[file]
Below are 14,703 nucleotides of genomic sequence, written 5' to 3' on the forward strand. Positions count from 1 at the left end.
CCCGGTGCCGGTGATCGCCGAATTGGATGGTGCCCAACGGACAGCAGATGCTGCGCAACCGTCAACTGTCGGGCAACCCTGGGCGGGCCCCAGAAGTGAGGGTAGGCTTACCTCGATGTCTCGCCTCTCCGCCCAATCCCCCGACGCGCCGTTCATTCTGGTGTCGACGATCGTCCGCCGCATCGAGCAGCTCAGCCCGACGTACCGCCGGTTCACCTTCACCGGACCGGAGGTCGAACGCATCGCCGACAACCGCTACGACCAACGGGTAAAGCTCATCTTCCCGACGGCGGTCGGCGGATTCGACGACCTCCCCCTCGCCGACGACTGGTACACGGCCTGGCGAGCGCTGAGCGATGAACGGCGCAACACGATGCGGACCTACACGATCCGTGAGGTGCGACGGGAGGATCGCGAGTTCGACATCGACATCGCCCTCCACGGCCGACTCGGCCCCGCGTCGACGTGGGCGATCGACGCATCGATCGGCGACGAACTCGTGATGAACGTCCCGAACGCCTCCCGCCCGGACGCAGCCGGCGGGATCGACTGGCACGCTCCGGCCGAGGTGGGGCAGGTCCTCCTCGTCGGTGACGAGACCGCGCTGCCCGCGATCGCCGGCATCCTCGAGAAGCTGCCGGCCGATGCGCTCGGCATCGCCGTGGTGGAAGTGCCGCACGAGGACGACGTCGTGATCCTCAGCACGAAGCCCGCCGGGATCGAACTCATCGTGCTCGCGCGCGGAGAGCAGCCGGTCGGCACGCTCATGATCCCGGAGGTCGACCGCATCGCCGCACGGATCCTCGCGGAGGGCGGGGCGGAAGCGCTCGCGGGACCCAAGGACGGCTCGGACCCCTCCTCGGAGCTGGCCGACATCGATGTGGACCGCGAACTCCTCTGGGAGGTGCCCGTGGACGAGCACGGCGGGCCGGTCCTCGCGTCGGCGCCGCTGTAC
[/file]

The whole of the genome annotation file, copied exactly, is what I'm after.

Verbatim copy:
Below are 14,703 nucleotides of genomic sequence, written 5' to 3' on the forward strand. Positions count from 1 at the left end.
CCCGGTGCCGGTGATCGCCGAATTGGATGGTGCCCAACGGACAGCAGATGCTGCGCAACCGTCAACTGTCGGGCAACCCTGGGCGGGCCCCAGAAGTGAGGGTAGGCTTACCTCGATGTCTCGCCTCTCCGCCCAATCCCCCGACGCGCCGTTCATTCTGGTGTCGACGATCGTCCGCCGCATCGAGCAGCTCAGCCCGACGTACCGCCGGTTCACCTTCACCGGACCGGAGGTCGAACGCATCGCCGACAACCGCTACGACCAACGGGTAAAGCTCATCTTCCCGACGGCGGTCGGCGGATTCGACGACCTCCCCCTCGCCGACGACTGGTACACGGCCTGGCGAGCGCTGAGCGATGAACGGCGCAACACGATGCGGACCTACACGATCCGTGAGGTGCGACGGGAGGATCGCGAGTTCGACATCGACATCGCCCTCCACGGCCGACTCGGCCCCGCGTCGACGTGGGCGATCGACGCATCGATCGGCGACGAACTCGTGATGAACGTCCCGAACGCCTCCCGCCCGGACGCAGCCGGCGGGATCGACTGGCACGCTCCGGCCGAGGTGGGGCAGGTCCTCCTCGTCGGTGACGAGACCGCGCTGCCCGCGATCGCCGGCATCCTCGAGAAGCTGCCGGCCGATGCGCTCGGCATCGCCGTGGTGGAAGTGCCGCACGAGGACGACGTCGTGATCCTCAGCACGAAGCCCGCCGGGATCGAACTCATCGTGCTCGCGCGCGGAGAGCAGCCGGTCGGCACGCTCATGATCCCGGAGGTCGACCGCATCGCCGCACGGATCCTCGCGGAGGGCGGGGCGGAAGCGCTCGCGGGACCCAAGGACGGCTCGGACCCCTCCTCGGAGCTGGCCGACATCGATGTGGACCGCGAACTCCTCTGGGAGGTGCCCGTGGACGAGCACGGCGGGCCGGTCCTCGCGTCGGCGCCGCTGTAC